Many with Covid-19 symptoms not self-isolating, says NPHET, as 38 cases confirmed
Glynn stresses importance of quarantining after GPs’ survey shows lack of compliance
Acting chief medical officer Dr Ronan Glynn: ‘The importance of isolating as soon as you have any flu like symptoms cannot be overstated’. Photograph: Colin Keegan
People who do not self-isolate after developing Covid-19 symptoms are putting others at risk, the acting chief medical officer has warned, after a survey showed the majority of patients who contacted GPs in the past week had not done so.
Dr Ronan Glynn made the comments as the National Public Health Emergency Team (NPHET) reported a further 38 confirmed cases of coronavirus in the State. This brings to 26,065 the total number of cases that have been confirmed in the Republic.
No further deaths from Covid-19 were reported on Friday. There have been a total of 1,763 coronavirus-related deaths in the Republic.
NPHET’s statement said a survey of GPs had indicated that the vast majority of patients who had contacted them with Covid-like symptoms in the past week had not been self-isolating since the onset of their symptoms.
Dr Glynn said: “The importance of isolating as soon as you have any flu-like symptoms cannot be overstated. Without this individual action we simply will not break the chains of transmission and we will put many people at risk of infection.
“It is important that people know that there is no charge for GP or testing services relating to Covid-19. Please do not hesitate to contact your GP if you have any concerns.”
Over the past two days a total of 123 cases have been reported, which Dr Glynn said was “a reminder to us all to double down efforts as we head into this weekend”.
Of those, 84 cases were linked to known outbreaks or are close contacts of other confirmed cases, while at least 19 cases have been identified as community transmission.
More than one-fifth of the 85 newly confirmed cases on Thursday were among workers at Irish Dog Foods in Naas. The factory, which employs about 200 people, closed a week ago for a deep clean while workers who tested positive were ordered to self-isolate.
Overall, 44 of the cases were in Kildare, 33 in Dublin, 11 in Clare, 10 in Laois, eight in Limerick and the remaining 17 were across 10 counties.
The median age of Friday’s cases was 30 years of age, with 82 per cent of the 38 being under 45.
Dr Glynn said “mass testing has now taken place in relation to a number of known outbreaks.
“We may be beginning to see more cases which we cannot link to outbreaks or close contacts. The National Public Health Emergency Team will continue to monitor this situation closely over the coming days.”
Earlier, Dr Glynn said the focus on international travel had distracted from community efforts in Ireland to stop the spread of the Covid-19 pandemic.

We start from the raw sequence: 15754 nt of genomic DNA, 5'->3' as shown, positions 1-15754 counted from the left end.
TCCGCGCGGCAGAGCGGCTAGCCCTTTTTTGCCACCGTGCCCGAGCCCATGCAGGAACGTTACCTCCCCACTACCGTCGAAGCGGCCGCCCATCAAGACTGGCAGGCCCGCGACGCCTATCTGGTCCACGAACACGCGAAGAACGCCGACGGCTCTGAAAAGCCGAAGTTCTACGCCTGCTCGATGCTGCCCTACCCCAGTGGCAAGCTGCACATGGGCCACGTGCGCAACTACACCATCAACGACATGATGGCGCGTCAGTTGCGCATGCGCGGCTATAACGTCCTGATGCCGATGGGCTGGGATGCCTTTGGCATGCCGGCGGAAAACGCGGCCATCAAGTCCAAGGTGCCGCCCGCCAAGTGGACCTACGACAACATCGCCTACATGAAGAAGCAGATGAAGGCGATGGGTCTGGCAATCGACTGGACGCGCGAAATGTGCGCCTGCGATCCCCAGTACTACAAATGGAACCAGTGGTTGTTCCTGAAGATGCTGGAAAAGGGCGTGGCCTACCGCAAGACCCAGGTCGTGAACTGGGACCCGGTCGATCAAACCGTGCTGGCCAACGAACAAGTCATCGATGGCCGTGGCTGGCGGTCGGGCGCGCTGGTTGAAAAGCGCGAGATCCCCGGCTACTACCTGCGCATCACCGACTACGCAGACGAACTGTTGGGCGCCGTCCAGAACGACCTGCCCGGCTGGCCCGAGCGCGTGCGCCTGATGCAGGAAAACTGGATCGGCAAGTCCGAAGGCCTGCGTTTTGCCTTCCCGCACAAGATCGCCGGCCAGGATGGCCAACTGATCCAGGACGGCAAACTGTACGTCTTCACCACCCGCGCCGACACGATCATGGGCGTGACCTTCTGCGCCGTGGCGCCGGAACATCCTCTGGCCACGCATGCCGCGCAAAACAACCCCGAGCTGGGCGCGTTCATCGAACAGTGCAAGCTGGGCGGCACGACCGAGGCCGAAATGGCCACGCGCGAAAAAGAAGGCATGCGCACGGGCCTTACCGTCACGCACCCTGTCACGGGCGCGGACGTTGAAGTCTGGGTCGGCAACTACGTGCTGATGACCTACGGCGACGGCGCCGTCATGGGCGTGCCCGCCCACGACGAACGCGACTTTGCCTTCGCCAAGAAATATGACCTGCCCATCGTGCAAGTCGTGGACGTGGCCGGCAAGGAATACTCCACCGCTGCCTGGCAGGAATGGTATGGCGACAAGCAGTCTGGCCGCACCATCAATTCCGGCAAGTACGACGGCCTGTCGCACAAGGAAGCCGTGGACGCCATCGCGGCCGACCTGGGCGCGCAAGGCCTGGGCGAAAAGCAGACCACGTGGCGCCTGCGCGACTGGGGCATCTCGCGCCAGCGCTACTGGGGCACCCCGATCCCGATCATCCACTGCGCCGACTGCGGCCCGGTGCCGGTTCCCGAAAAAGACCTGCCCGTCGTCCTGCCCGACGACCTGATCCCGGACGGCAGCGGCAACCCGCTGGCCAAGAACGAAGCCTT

Speaking on RTÉ’s Morning Ireland, he said there was a risk that debate about Irish people going on foreign holidays could detract from the “core message” of each individual having power to control the spread of the virus.
He urged members of the public to follow six key pieces of advice as the bank holiday weekend approaches; maintain social distance, stay outdoors when meeting people as much as possible, limit the time spent meeting them, wash hands, wear face masks and download the Covid-19 tracker app.
Dr Glynn said a minority of cases detected in the Republic were linked to international travel, including just two of 85 cases reported on Thursday.
“Ultimately what will dictate the course of the infection over the coming week, two weeks or in the coming months is the actions of each and every person in our communities across the country,” he remarked.
Dr Glynn said the 85 new cases reported on Thursday – the highest daily number in two months – was not the time for “a knee-jerk reaction”.
While not surprised by the number, as Covid-19 was a highly infectious virus, Dr Glynn said he was hopeful that the figures were the sign of “a blip” rather than signalling a more worrying trend.
“We’re hopeful that what we are seeing in fact is evidence that our contact tracing system is working really, really well,” said Dr Glynn.
He added: “The aim of that system is to detect the cases in clusters very rapidly and to break the chains of transmission.”
Dr Glynn acknowledged that there was a higher risk of infection in any place where people were living together but he understood that all the measures were being taken to restrict the spread of the virus.
“Even if people are doing the right thing, there will be times when this spreads quickly, particularly when people are working in close proximity to each other,” he observed.
He advised the public that further clusters can be expected in various settings including workplaces, direct provision centres and family households.
“The challenge for all of us is to identify them quickly to clamp down on them but to do that we need people to come forward quickly to say they’ve got the symptoms,” said Dr Glynn.
He said it was important for people to remember that they do not have to be sick to transmit the virus to others.
“We have to assume that everybody we meet is potentially at risk of infecting others and we have to act appropriately.”